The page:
In a conference call held yesterday with Gina Carano and Kaitlin Young, EliteXC boss Gary Shaw announced that he intends to create the league’s first women’s title, with the winner of the Carano/Young scrap on May 31st likely fighting for the 140-pound belt sometime this fall; other titles in different weight divisions will follow once EliteXC builds up its roster of female fighters. Shaw also mentioned his goal of putting an all-women’s MMA card on CBS or Showtime next year. And just when we were about to hail Shaw as a champion of gender equality, he hits us with this:
Question: The IFL is very interested in the notion of having unified champions, wherever it’s possible or practical. Would that be something you would want to get involved with?
Shaw: I’m all for it…If they want to do women’s, we’ll fight for a women’s IFL belt…Women like jewelry. The more belts the better for them. They like accessories. So why not fight for an IFL belt or a DREAM belt?
Shaw also gave credit to Kaitlin Young as a dangerous and exciting striker, despite the fact that she’s probably a very bad driver. But it wasn’t all assholishness during the conference call. Shaw gave reporters some straight talk about EliteXC’s financial status and their ability to compete with the UFC:
“We’re not embarrassed about our numbers. We’re losing money. We’ll probably lose more money. But that’s what start?ups do. There are very few companies that start from day one and make money. It’s about staying power. The UFC lost over $35 million before they (got a) push. We know we have the product. We know we have the fighters…Yes, we’re losing money. Are we going to be here long term? Yes, we’re going to be here long term. We’re the only company out there that has a SHOWTIME type deal and a CBS deal. Nobody else has that to offer to any athlete…We’re number two behind the UFC, there’s no question. We’re Pepsi to Coke. We’re Avis to Hertz. But it’s not always a bad place to be. As I said, we’re far, far away from 16 months ago when we started. I don’t think anybody would have ever believed that we would have been on SHOWTIME, we would have been going on CBS, and we’d have the rosters that we have, the product that we have in 16 short months.”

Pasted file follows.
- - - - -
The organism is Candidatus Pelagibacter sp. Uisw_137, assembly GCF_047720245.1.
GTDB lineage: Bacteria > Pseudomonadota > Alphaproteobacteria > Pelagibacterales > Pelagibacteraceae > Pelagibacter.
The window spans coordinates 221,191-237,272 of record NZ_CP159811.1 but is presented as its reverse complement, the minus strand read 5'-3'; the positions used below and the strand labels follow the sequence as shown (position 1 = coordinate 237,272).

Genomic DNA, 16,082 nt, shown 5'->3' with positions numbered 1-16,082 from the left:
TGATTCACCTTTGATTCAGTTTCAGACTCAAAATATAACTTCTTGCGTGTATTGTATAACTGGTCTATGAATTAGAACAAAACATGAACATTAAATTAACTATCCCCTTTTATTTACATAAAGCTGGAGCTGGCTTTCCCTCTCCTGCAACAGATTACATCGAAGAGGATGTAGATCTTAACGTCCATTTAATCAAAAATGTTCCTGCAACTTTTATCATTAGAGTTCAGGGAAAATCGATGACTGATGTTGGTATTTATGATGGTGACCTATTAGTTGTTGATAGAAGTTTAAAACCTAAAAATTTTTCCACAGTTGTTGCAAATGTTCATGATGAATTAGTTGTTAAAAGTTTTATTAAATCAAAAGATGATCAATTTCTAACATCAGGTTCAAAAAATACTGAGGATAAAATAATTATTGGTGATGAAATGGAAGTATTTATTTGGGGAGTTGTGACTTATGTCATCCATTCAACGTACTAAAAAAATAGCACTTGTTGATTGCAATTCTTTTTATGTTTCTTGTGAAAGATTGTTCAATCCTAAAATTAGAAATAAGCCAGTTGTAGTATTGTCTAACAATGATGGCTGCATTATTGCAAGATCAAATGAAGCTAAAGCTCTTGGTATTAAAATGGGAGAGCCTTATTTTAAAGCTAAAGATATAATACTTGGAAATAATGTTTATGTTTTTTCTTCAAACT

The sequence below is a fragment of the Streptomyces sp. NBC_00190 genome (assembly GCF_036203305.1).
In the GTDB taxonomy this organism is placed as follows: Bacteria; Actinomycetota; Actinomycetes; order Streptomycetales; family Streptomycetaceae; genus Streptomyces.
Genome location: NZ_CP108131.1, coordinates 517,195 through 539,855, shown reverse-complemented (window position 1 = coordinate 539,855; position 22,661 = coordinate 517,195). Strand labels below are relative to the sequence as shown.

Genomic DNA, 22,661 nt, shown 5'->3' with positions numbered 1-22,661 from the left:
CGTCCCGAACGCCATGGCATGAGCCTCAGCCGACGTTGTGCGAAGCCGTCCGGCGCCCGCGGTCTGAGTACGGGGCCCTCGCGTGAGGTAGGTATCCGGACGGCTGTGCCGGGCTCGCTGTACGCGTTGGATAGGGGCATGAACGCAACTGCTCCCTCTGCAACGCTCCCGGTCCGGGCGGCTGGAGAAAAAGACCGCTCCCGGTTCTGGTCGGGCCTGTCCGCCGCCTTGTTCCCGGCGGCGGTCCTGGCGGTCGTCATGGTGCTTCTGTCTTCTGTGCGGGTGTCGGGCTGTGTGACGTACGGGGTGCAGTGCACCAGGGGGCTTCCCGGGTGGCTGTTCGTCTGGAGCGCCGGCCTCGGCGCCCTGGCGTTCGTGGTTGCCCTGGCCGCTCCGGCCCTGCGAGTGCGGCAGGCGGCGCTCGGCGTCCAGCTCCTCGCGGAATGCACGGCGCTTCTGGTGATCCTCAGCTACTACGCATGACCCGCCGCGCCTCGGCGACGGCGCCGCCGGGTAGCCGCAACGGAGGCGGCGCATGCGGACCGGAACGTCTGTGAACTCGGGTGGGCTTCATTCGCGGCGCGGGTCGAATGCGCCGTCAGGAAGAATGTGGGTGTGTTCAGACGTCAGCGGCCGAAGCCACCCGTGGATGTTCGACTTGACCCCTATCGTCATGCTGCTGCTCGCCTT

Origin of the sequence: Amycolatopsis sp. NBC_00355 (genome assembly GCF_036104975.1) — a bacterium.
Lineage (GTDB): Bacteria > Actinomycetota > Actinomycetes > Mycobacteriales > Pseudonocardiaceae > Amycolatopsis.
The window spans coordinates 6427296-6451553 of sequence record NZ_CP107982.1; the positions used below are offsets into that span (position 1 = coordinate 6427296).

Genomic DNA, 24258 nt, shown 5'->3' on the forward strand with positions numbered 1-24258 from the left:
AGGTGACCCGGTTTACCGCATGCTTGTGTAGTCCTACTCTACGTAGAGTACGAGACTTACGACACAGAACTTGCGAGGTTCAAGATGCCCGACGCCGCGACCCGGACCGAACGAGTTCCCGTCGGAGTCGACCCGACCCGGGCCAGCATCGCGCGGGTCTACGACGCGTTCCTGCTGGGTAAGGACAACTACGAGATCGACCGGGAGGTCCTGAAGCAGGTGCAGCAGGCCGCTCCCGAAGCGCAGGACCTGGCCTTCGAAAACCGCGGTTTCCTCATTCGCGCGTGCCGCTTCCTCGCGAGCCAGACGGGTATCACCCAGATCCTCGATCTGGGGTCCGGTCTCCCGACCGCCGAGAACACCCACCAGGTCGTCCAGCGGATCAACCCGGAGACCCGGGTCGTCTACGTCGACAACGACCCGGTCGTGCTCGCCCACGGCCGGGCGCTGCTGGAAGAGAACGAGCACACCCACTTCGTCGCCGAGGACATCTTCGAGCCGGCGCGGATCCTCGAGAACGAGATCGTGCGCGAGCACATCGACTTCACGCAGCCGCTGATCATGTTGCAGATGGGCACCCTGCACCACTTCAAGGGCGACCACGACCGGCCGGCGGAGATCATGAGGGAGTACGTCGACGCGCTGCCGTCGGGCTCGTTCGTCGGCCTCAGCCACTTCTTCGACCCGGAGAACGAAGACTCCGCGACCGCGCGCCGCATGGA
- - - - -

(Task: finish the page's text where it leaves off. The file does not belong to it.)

Notably, Shaw also addressed Affliction’s chances of surviving as an MMA promotion:
I think they’re going to find out that they’re better off in the clothing business. Stick with what you know. Stick with what you do best and don’t try to be somewhere that maybe you shouldn’t be. I mean, look, we’re not allowing any of our fighters to wear anything with the Affliction name. UFC has done the same thing. So wouldn’t they have been better off being in the clothing business where they have a spectacular line of clothing and lifestyle brands and being branded in our show on CBS in front of potentially 100 million eyeballs than try to do fights that may not be competitive or may be boring? … I think that maybe they’ll do one or two fights. My prediction: they’ll be back in the clothing business.